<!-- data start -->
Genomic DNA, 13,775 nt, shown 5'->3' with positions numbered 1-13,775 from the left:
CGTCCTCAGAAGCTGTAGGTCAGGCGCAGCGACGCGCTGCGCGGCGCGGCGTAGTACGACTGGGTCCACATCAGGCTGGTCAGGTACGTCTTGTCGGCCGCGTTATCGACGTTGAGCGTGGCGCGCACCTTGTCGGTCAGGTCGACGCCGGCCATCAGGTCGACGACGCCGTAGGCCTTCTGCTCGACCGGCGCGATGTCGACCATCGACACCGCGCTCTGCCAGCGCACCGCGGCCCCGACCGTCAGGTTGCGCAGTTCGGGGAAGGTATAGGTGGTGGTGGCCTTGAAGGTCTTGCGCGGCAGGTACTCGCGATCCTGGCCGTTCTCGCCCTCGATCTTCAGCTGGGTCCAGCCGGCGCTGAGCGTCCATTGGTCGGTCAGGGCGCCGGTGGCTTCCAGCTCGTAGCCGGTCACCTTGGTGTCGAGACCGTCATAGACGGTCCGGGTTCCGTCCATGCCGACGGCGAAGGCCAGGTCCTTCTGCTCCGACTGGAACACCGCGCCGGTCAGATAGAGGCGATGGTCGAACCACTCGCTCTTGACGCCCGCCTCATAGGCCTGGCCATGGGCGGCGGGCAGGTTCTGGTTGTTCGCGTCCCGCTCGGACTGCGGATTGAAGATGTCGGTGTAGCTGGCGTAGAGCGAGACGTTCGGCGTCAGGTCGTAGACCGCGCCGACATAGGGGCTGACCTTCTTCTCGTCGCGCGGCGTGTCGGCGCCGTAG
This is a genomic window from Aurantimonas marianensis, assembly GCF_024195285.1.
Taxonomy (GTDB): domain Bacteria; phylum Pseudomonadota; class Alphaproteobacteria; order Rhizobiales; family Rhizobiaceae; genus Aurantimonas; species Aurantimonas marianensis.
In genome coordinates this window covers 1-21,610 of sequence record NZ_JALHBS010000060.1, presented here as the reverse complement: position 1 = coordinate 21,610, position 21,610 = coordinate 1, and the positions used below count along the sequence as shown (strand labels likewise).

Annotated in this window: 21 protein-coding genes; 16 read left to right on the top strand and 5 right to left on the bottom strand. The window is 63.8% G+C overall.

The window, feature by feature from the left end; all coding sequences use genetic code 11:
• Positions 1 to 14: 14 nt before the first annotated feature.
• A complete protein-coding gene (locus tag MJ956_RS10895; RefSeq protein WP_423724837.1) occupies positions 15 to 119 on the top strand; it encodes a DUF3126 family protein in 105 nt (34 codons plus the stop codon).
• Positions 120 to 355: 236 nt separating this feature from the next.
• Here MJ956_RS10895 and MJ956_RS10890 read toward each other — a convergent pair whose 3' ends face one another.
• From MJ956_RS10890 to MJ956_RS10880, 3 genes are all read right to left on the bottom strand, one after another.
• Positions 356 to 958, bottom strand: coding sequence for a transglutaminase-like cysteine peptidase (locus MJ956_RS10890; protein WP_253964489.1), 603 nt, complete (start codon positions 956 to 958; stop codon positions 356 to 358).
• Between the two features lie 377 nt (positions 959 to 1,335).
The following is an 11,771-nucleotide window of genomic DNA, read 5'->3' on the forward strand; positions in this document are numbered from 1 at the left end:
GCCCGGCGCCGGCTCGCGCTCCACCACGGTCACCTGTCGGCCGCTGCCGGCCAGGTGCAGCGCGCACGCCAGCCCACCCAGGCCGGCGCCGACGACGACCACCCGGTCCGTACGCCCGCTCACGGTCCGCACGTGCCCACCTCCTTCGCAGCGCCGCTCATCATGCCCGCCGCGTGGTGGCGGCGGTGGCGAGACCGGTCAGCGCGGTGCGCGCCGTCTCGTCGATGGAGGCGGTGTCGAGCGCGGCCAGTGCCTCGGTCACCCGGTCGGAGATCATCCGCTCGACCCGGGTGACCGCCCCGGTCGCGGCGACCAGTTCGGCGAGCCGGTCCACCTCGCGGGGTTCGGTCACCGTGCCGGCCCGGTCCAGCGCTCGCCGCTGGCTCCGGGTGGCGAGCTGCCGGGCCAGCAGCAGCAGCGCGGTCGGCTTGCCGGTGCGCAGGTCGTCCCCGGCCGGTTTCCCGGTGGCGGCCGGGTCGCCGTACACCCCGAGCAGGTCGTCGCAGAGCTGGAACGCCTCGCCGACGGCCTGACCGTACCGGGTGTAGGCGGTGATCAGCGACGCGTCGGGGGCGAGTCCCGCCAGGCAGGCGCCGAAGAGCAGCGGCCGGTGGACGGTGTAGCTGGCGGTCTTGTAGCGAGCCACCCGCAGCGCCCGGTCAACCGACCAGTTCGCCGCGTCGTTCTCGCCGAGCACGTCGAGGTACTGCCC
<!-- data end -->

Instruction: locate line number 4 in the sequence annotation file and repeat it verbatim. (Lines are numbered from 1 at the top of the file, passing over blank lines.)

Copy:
Taxonomy (GTDB): domain Bacteria; phylum Pseudomonadota; class Alphaproteobacteria; order Rhizobiales; family Rhizobiaceae; genus Aurantimonas; species Aurantimonas marianensis.